Nun speaks out for Equality Act



Sr. Simone Campbell, a Catholic nun, says she disagrees with three high-ranking Catholic leaders who recently sent a letter to Congress in opposition to the Equality Act. The bill would add gender identity and sexual orientation to existing federal nondiscrimination laws. It passed the House of Representatives in a 236 – 173 vote last week but faces an uphill battle in the Senate.

“They [letter signers] are misguided, in my opinion,” Sr. Simone told PGN. “They’re spending too much time in their offices. As a result, they’re out of touch with ordinary human beings who are discriminated against on a regular basis. They’re focused on an institutional teaching, not the lived experience in our nation.”

The letter was signed by Archbishop Joseph E. Kurtz of Louisville, Kentucky; Bishop James D. Conley of Lincoln, Nebraska; and Bishop Frank J. Dewane of Venice, Florida. They are all high-ranking members of the U.S. Conference of Catholic Bishops, which opposes the Equality Act. In the letter, they claim passage of the Equality Act would intrude on religious liberties, hinder quality healthcare by making it easier for people to obtain gender-affirmation surgery and violate privacy rights by allowing transgender people to use restrooms that align with their gender identity.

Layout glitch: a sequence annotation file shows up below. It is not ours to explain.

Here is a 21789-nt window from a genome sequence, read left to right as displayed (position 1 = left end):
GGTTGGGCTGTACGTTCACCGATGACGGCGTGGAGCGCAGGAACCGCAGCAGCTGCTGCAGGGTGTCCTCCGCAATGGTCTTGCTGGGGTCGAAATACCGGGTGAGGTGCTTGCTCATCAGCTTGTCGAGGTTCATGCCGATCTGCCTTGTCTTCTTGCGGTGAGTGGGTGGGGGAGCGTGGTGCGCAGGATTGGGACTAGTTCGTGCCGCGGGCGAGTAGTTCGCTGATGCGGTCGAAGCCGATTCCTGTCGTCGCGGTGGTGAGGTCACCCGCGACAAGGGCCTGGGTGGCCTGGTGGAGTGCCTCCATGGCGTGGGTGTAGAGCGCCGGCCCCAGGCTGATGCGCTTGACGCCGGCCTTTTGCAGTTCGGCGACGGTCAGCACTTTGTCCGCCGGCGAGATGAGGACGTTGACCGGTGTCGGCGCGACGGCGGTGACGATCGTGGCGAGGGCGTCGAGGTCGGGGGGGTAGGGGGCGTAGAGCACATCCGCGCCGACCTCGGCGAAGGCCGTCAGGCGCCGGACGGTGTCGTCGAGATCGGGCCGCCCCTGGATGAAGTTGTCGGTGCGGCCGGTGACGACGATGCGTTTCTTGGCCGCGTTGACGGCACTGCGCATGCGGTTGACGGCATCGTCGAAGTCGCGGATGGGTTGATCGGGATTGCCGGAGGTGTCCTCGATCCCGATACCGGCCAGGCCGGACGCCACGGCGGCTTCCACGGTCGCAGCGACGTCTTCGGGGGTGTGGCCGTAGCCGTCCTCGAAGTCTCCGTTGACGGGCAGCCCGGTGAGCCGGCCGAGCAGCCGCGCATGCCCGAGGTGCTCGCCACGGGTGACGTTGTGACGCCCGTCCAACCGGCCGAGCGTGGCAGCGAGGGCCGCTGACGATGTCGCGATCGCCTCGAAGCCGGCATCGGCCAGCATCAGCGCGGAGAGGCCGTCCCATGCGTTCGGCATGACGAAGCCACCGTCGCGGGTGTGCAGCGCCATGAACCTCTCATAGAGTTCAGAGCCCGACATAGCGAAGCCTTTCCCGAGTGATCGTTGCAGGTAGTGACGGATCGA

“They have a right to send the letter,” Sr. Simone said. “But I disagree with their stance. It’s wrong. Everyone has inherent dignity because we are creatures of God. That’s our faith. To deny someone’s dignity is to deny the love of God in them. So we can’t do it.”

Sr. Simone, 73,  is a member of the religious order Sisters of Social Service. She also serves as executive director of NETWORK, an advocacy group for social justice. She’s addressed numerous issues of public concern over the past 50 years, including affordable healthcare, clergy child-sex abuse, immigration reform, and economic justice. She advocates for open dialogue on those issues and others, including LGBTQ rights.

Sr. Simone emphasized that religious beliefs can’t justify discrimination. “The U.S. is not about promoting Catholic doctrine,” she added. “The U.S. is about caring for all of its residents. If we’re the land of the free and home of the brave, we need to make sure all of our people can live that freedom.”

On May 14, Sr. Simone participated in an Interfaith Vigil for LGBTQ Rights across the street from the U.S. Capitol in Washington, D.C. “It really was a very moving experience,” she said, adding that about 50 people participated.

The rally was organized by the Faith in Equality Coalition, which is composed of Christians, Muslims, Jews,  Hindus, and Buddhists. After the vigil, the group presented a petition to members of Congress signed by 5,000 people of faith in support of the Equality Act. 

Sr. Simone said momentum is growing for passage of the measure and she’s willing to wait for as long as it takes.  “Perseverance is a virtue for a reason,” she concluded. “We will continue to persevere. Even if we don’t get it in the Senate this year, we’ll keep pushing. We’re not going away.” n